Cockroach Labs has introduced a serverless version of its SQL database, the latest in an emerging category of cloud-native databases that simplify application development by automating database provisioning and operations.
The new CockroachDB Serverless, in beta release, self-manages the server resources that support the database workload. The cloud database service automatically scales up during spikes in activity and down when demand eases.
Because CockroachDB and other serverless databases are “hands off,” they promise to free developers from the grunt work of database management, so they can focus on application development.
CockroachDB Serverless offers three primary benefits.
- Compute and storage adjust automatically to workloads. And the specialized process of sharding, or database partitioning, isn’t necessary.
- Costs are variable, based on server resources consumed. An entry-level tier is “free forever.”
- Resiliency is built into the database service. Data is replicated three times and distributed to minimize or eliminate outages.
One important clarification: Serverless databases are not actually serverless; they run on servers. It just seems as though they are serverless due to the no-hassle operations.
How do serverless databases compare to do-it-yourself database management?
Standard databases are configured manually, which has its own advantages. For example, the developer or administrator can designate that a specific compute cluster be deployed based on performance requirements, cost, and other factors.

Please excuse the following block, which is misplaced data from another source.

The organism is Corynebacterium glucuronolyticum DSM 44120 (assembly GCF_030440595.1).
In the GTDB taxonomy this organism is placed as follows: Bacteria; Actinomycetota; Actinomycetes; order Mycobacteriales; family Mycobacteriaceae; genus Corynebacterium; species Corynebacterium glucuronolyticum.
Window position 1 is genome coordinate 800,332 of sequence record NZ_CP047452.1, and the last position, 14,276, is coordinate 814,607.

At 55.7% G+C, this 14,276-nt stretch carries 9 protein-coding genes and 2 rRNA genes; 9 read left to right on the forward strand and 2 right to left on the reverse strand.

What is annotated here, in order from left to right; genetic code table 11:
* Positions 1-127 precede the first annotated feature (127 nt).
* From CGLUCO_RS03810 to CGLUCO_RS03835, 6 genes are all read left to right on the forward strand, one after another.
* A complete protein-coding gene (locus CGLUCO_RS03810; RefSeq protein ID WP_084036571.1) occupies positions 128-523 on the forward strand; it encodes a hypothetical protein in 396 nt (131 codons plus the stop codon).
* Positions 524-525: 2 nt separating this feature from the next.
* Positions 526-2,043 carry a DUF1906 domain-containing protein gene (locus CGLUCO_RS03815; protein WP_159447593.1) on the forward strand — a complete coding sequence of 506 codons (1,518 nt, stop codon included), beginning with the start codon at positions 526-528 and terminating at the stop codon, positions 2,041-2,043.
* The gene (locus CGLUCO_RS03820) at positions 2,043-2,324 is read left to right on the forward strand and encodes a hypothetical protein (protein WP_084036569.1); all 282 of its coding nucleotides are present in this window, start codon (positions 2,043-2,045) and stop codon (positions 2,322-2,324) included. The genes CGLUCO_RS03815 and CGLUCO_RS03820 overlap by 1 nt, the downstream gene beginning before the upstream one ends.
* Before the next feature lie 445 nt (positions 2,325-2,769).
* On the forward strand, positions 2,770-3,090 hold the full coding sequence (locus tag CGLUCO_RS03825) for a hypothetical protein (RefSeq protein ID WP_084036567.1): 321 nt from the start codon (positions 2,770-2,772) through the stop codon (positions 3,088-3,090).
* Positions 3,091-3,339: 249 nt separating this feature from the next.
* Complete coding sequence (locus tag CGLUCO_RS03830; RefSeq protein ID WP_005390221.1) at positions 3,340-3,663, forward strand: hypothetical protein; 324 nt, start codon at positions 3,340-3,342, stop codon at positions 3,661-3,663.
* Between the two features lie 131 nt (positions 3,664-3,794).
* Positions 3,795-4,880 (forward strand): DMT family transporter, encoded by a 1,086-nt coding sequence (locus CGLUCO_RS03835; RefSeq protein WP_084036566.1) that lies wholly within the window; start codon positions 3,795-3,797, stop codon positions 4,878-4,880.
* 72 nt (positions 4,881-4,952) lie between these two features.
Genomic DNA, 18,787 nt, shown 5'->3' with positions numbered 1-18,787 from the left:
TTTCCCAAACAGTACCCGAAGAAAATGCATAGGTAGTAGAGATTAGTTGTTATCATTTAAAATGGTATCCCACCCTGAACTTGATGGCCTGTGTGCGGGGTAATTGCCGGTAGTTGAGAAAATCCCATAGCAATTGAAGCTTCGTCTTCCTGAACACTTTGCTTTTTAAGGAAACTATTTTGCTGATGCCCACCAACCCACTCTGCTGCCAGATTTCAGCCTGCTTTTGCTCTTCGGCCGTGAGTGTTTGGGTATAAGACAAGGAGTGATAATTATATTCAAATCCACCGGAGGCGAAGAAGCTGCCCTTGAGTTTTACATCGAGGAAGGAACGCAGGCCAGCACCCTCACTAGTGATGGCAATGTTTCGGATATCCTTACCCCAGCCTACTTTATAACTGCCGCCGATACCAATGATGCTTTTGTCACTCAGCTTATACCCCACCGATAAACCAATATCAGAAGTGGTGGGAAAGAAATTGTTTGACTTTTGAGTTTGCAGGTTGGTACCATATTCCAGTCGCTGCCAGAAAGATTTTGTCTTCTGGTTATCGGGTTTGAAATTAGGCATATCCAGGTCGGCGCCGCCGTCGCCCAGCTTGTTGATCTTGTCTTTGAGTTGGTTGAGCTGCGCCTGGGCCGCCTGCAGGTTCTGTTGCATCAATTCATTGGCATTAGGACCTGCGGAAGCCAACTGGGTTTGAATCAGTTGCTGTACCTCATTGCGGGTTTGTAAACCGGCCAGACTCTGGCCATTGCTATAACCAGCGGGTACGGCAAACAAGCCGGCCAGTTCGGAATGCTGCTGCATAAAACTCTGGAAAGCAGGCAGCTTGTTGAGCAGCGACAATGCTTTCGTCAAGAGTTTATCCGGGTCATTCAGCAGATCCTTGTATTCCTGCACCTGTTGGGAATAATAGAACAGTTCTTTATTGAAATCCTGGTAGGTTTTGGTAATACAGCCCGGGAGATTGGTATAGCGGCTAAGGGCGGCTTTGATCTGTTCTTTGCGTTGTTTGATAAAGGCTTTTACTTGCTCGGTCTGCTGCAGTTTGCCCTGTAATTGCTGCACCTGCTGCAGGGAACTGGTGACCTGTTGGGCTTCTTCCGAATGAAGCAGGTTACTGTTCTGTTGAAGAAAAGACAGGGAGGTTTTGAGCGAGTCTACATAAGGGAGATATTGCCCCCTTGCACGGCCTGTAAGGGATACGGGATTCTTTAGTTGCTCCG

The manual approach works well for predictable workloads, but it lacks the kind of dynamic scaling that we typically associate with cloud elasticity. The beauty of serverless databases is that they adjust on the fly to peaks and dips in workload, which is more responsive and efficient than manual administration.
The leading public cloud providers offer serverless databases, as do some other database vendors. Examples include Amazon’s Aurora Serverless and DynamoDB, Google Cloud’s Firestore and Datastore, and Microsoft’s Azure SQL and CosmosDB.
Serverless databases are similar to, but should not be confused with, other kinds of on-demand cloud infrastructure, such as AWS Lambda, Microsoft Azure Functions, Google Cloud Functions, and Oracle Cloud Functions.
Easy point of entry
Cockroach Labs, which was founded in 2015 and has brought in $355 million in funding, introduced its serverless capability in mid-October. CockroachDB is also available as a managed cloud service and as a self-hosted, self-managed database in public clouds or on premises.
With its no-fuss operations, CockroachDB Serverless is aimed at developers.
“Developers choose databases,” explained Jim Walker, Cockroach Labs’ principle product evangelist, in our briefing. “We took everything we’ve done and said, ‘What do we have to do to make this the developers’ database of choice?’”
CockroachDB Serverless, with its free tier, is the outcome of that effort. And while it’s not unusual for cloud database vendors to offer a no-cost option, Cockroach Labs goes a step further with its “free forever” offer.
The free tier provides 5 GB of storage and 250 million “request units” (a measure of compute and I/O used by a query) per month. That’s a nice first step and a good way to jump-start development projects. However, apps may eventually outgrow the basic configuration, at which point users can buy additional capacity.
For more details on CockroachDB Serverless, including its security profile and how to get started, see Cockroach Labs’ FAQ.
Serverless databases are not the answer for every use case. But for some, they are an appealing alternative to the hands-on database operations that consume countless hours of developer and IT teams.